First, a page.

32. Nunkoo, R., & Ramkissoon, H., (2009). Community support for an integrated resort project. In Management of sustainable tourism in the next decade prospects and challenges Paper Presented at the International Conference on Sustainable Tourism Management. Maejo University, Chiang Mai, Thailand.
  33. Nykiel, R.A. (2005). Hospitality management strategies. Upper Saddle River NJ Pearson Education.
  34. Ottenbacher, M., Harrington, R.,& Parsa, H.G. (2009). Defining the hospitality discipline a discussion of pedagogical and research implications. Journal of Hospitality & Tourism Research 33(3), 263-283.
  35. Philander, K., Zhong, Y., (2016). Twitter sentiment analysis capturing sentiment from integrated resort tweets. International Journal of Hospitality Management 55, 16-24.
  36. Pizam, A. (2020). Hospitality as an Organizational Culture. Journal of Hospitality & Tourism Research 44(3), 431-438.
  37. Powers, T., & Barrows, C. (2006). Introduction to management in the hospitality industry  Hoboken NJ John Wiley.
  38. Prayag, G., & Ryan, C. (2011). Antecedents of tourists loyalty to Mauritius the role and influence of destination image place attachment involvement and satisfaction. Journal of Travel Research 51(3), 342-356.
  39. Prayag, G., Hosany, S., & Soscia, I. (2014). I feel attached Motivation and tourists emotions as antecedents of place attachment. Proceedings of the 43rd EMAC Conference Valencia Spain 3-6.
  40. Reitsamera, B.F., Brunner-Sperdin, A.,&Stokburger-Sauer, N.E. (2016). Destination attractiveness and destination attachment. The mediating role of tourists attitude. Tourism Management Perspectives 19, 93-101.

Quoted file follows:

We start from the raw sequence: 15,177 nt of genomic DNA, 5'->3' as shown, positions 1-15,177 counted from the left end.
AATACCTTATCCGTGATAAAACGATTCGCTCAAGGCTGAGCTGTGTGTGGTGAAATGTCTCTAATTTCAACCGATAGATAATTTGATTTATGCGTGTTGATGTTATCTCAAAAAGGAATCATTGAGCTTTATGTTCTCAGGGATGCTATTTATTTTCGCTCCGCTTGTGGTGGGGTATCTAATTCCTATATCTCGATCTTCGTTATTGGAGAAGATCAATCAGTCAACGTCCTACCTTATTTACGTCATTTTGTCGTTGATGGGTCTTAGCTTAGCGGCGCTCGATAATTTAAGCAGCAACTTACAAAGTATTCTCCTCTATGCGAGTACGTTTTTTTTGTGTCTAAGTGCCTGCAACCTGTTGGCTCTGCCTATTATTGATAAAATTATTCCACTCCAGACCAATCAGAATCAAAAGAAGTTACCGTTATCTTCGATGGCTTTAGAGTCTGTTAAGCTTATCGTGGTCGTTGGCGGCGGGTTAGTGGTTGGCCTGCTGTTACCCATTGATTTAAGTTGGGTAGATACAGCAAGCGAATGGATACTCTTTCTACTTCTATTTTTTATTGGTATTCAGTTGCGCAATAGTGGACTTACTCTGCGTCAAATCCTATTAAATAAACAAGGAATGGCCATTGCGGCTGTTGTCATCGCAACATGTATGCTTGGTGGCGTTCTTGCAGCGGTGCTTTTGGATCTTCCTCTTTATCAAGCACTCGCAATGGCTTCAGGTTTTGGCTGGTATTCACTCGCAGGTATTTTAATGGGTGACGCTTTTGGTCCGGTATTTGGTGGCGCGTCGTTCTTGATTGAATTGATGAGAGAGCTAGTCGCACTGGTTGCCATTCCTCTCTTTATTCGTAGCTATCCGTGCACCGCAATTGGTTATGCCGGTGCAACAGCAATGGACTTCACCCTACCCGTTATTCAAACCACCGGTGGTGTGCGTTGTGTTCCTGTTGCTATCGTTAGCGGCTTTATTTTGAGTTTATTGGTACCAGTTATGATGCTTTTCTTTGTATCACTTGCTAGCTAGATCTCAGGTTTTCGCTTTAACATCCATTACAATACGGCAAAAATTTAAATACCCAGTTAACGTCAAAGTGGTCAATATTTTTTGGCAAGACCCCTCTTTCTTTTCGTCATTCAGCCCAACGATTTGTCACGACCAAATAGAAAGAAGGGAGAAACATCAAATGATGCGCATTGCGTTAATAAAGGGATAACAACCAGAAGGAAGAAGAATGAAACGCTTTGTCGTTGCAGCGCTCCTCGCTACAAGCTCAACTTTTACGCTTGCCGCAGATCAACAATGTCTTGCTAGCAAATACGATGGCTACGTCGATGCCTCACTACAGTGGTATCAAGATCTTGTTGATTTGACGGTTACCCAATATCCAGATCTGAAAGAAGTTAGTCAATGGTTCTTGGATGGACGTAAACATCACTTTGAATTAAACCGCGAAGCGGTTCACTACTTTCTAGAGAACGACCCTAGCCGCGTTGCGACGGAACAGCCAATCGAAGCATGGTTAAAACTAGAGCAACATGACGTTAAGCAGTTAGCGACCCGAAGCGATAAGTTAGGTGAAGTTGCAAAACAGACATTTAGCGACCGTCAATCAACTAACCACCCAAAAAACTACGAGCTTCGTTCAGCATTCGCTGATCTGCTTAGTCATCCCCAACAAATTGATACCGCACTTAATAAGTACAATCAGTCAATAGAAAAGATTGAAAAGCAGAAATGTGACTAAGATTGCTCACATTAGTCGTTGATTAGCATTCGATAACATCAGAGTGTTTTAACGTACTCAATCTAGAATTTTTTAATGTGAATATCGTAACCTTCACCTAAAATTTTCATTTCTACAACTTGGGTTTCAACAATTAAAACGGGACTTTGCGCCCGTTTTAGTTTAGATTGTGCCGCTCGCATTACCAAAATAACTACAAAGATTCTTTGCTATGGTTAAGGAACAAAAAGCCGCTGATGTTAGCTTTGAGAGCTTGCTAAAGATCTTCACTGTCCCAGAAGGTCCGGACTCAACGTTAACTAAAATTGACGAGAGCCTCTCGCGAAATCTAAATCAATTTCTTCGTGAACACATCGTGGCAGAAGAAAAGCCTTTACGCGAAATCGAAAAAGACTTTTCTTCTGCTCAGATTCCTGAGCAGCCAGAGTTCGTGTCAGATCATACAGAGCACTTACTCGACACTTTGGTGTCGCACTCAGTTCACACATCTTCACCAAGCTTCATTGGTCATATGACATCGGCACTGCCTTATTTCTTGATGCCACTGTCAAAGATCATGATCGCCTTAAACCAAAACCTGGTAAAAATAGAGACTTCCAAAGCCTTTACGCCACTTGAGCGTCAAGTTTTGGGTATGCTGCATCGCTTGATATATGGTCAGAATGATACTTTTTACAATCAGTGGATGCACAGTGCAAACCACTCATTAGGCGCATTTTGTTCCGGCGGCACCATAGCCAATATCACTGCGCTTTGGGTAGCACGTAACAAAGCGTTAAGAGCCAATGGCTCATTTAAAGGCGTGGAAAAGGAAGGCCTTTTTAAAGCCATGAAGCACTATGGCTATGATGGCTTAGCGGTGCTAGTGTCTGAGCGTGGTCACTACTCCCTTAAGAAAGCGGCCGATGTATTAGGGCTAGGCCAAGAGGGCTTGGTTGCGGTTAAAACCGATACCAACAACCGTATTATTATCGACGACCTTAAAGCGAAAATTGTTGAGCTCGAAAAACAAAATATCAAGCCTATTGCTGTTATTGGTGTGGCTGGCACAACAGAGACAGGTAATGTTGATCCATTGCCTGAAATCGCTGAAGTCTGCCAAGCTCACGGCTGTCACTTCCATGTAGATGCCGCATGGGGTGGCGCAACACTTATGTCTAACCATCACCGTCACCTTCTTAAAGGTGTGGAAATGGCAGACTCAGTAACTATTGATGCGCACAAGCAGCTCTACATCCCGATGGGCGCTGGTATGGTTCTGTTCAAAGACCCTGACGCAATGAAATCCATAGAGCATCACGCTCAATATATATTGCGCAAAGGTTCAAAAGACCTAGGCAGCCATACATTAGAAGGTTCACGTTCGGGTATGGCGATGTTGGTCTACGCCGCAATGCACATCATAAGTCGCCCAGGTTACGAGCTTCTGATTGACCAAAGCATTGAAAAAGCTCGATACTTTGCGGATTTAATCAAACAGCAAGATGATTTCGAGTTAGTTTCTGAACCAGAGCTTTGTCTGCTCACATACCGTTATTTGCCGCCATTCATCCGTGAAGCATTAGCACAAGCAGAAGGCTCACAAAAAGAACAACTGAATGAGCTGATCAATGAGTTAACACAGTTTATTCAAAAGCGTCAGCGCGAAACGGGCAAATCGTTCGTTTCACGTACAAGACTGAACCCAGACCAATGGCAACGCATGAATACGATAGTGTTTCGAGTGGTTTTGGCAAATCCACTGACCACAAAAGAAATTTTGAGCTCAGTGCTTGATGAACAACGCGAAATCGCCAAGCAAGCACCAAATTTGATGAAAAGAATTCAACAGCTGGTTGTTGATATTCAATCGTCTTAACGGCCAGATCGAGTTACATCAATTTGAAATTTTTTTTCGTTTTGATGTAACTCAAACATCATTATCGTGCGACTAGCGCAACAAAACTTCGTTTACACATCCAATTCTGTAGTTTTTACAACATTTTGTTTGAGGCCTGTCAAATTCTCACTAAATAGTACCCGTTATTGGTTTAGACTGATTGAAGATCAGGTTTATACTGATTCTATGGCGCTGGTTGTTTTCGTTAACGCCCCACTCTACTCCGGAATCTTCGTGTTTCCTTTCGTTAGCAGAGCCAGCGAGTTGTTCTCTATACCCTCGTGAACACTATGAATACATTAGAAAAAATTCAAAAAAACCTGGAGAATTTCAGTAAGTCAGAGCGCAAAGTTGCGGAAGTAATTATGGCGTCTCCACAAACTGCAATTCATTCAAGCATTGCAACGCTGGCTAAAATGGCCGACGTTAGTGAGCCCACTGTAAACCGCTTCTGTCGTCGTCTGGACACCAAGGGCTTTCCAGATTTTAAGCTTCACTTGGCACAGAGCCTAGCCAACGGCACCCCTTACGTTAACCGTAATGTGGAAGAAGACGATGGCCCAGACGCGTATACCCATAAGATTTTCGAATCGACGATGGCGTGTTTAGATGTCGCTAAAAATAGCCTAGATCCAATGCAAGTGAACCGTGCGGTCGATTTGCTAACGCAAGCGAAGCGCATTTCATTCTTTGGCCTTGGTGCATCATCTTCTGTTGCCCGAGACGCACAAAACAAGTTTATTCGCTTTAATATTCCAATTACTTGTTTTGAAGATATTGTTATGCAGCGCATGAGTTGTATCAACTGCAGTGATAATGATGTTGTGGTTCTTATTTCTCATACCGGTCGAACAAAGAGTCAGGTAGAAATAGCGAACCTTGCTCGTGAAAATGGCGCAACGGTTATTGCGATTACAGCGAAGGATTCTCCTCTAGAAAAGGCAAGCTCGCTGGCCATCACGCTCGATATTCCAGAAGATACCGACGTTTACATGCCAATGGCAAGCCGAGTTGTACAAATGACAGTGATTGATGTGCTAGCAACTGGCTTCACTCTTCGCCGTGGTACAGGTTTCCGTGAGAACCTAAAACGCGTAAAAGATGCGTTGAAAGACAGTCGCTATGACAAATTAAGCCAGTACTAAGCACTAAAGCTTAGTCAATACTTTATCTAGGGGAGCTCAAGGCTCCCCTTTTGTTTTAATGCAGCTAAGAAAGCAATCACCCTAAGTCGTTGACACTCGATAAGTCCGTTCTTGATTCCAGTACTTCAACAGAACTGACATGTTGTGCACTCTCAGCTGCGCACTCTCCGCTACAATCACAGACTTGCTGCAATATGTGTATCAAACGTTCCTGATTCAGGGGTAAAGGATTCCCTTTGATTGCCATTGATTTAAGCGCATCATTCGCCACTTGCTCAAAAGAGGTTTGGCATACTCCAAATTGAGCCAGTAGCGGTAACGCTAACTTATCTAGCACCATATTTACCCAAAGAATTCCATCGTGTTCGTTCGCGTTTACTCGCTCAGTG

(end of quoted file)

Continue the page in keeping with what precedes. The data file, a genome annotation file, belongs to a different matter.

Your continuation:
41. Rentschler, R. Sandell, R., & Janes, R.R (2007). Museum marketing Understanding different types of audiences. Museum Management and Marketing 345-365.
  42. Riegel, C.D., (1995). Purpose perspective & definition toward an encompassing view of HRI education. Hospitality & Tourism Educator 3(1), 18-19, 28-32.
  43. Rivera, M.A., (2008). The role of research in the hospitality industry A content analysis of the IJHM between 2000 and 2005. International Journal of Hospitality Management 27, 632-640.
  44. Slattery, P. (2002), Finding the hospitality industry. Journal of Hospitality Leisure Sport & Tourism Education 1(1).
  45. Suh, E.,& Lucas, A.F., (2011). Estimating the impact of showroom entertainment on the gaming volumes of Las Vegas hotel casinos. International Journal of Hospitality Management 30(1), 103-111.
  46. Telfer, E. (2000).The philosophy of hospitableness in Lashley & Morrison In Search of Hospitality Butterworth Heinemann.
  47. Veasna, S., Wu, W., & Huang, C. (2013). The impact of destination source credibility on destination satisfaction the mediating effects of destination attachment and destination image. Tourism Management 36, 511-526.
  48. Walker, J. R. (2004). Introduction to hospitality management. Upper Saddle River NJ Pearson Education.
  49. Yang, F.X., & Tan, S.X., (2017). Event innovation induced corporate branding. International Journal of Contemporary Hospitality Management 29(3), 862-882.
  50. Yuksel, A., Yuksel, F., & Bilim, Y. (2010). Destination attachment effects on customer satisfaction and cognitive affective and conative loyalty. Tourism Management 31(2), 274284.